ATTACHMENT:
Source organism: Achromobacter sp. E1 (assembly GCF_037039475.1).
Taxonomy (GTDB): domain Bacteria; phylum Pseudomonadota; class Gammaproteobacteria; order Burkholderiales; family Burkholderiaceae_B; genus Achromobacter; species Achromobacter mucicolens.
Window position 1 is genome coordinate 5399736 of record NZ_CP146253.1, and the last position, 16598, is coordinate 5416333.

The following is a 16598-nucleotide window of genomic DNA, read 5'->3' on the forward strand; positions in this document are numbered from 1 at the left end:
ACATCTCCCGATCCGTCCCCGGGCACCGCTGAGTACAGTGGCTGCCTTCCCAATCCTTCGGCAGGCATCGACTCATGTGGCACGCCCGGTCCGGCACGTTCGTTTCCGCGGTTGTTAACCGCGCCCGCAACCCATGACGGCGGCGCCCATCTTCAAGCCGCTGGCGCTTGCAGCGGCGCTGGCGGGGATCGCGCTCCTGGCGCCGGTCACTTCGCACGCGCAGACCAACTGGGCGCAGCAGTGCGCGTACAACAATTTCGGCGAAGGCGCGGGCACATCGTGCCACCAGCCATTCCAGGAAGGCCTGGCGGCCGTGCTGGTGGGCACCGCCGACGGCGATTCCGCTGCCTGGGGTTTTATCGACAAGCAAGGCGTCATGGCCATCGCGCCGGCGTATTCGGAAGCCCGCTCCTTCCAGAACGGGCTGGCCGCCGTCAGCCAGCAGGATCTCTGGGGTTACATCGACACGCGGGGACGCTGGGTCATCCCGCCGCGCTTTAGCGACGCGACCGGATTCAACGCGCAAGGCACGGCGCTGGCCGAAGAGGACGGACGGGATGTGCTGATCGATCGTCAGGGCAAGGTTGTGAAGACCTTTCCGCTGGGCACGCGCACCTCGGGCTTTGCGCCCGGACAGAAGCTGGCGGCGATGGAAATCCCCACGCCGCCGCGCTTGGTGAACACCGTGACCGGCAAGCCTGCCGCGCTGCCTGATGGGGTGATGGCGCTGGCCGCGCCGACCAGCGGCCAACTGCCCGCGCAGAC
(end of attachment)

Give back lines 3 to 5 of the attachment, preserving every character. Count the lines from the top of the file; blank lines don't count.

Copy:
Window position 1 is genome coordinate 5399736 of record NZ_CP146253.1, and the last position, 16598, is coordinate 5416333.

The following is a 16598-nucleotide window of genomic DNA, read 5'->3' on the forward strand; positions in this document are numbered from 1 at the left end:
ACATCTCCCGATCCGTCCCCGGGCACCGCTGAGTACAGTGGCTGCCTTCCCAATCCTTCGGCAGGCATCGACTCATGTGGCACGCCCGGTCCGGCACGTTCGTTTCCGCGGTTGTTAACCGCGCCCGCAACCCATGACGGCGGCGCCCATCTTCAAGCCGCTGGCGCTTGCAGCGGCGCTGGCGGGGATCGCGCTCCTGGCGCCGGTCACTTCGCACGCGCAGACCAACTGGGCGCAGCAGTGCGCGTACAACAATTTCGGCGAAGGCGCGGGCACATCGTGCCACCAGCCATTCCAGGAAGGCCTGGCGGCCGTGCTGGTGGGCACCGCCGACGGCGATTCCGCTGCCTGGGGTTTTATCGACAAGCAAGGCGTCATGGCCATCGCGCCGGCGTATTCGGAAGCCCGCTCCTTCCAGAACGGGCTGGCCGCCGTCAGCCAGCAGGATCTCTGGGGTTACATCGACACGCGGGGACGCTGGGTCATCCCGCCGCGCTTTAGCGACGCGACCGGATTCAACGCGCAAGGCACGGCGCTGGCCGAAGAGGACGGACGGGATGTGCTGATCGATCGTCAGGGCAAGGTTGTGAAGACCTTTCCGCTGGGCACGCGCACCTCGGGCTTTGCGCCCGGACAGAAGCTGGCGGCGATGGAAATCCCCACGCCGCCGCGCTTGGTGAACACCGTGACCGGCAAGCCTGCCGCGCTGCCTGATGGGGTGATGGCGCTGGCCGCGCCGACCAGCGGCCAACTGCCCGCGCAGAC